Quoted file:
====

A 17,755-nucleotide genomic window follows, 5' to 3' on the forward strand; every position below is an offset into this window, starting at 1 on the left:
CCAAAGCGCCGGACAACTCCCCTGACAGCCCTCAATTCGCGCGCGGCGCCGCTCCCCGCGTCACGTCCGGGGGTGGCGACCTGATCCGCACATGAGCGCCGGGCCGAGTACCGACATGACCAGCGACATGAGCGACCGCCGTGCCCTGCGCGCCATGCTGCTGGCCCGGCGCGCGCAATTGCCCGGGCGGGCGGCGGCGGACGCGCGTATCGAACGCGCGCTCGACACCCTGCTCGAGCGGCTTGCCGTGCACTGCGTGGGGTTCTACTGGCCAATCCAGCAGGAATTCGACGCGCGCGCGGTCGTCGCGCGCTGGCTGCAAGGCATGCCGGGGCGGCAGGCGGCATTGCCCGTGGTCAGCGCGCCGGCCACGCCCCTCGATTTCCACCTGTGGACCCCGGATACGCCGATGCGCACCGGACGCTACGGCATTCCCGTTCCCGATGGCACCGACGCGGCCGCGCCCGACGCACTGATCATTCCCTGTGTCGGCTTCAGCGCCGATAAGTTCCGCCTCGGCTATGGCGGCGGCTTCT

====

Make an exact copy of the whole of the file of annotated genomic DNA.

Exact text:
A 17,755-nucleotide genomic window follows, 5' to 3' on the forward strand; every position below is an offset into this window, starting at 1 on the left:
CCAAAGCGCCGGACAACTCCCCTGACAGCCCTCAATTCGCGCGCGGCGCCGCTCCCCGCGTCACGTCCGGGGGTGGCGACCTGATCCGCACATGAGCGCCGGGCCGAGTACCGACATGACCAGCGACATGAGCGACCGCCGTGCCCTGCGCGCCATGCTGCTGGCCCGGCGCGCGCAATTGCCCGGGCGGGCGGCGGCGGACGCGCGTATCGAACGCGCGCTCGACACCCTGCTCGAGCGGCTTGCCGTGCACTGCGTGGGGTTCTACTGGCCAATCCAGCAGGAATTCGACGCGCGCGCGGTCGTCGCGCGCTGGCTGCAAGGCATGCCGGGGCGGCAGGCGGCATTGCCCGTGGTCAGCGCGCCGGCCACGCCCCTCGATTTCCACCTGTGGACCCCGGATACGCCGATGCGCACCGGACGCTACGGCATTCCCGTTCCCGATGGCACCGACGCGGCCGCGCCCGACGCACTGATCATTCCCTGTGTCGGCTTCAGCGCCGATAAGTTCCGCCTCGGCTATGGCGGCGGCTTCT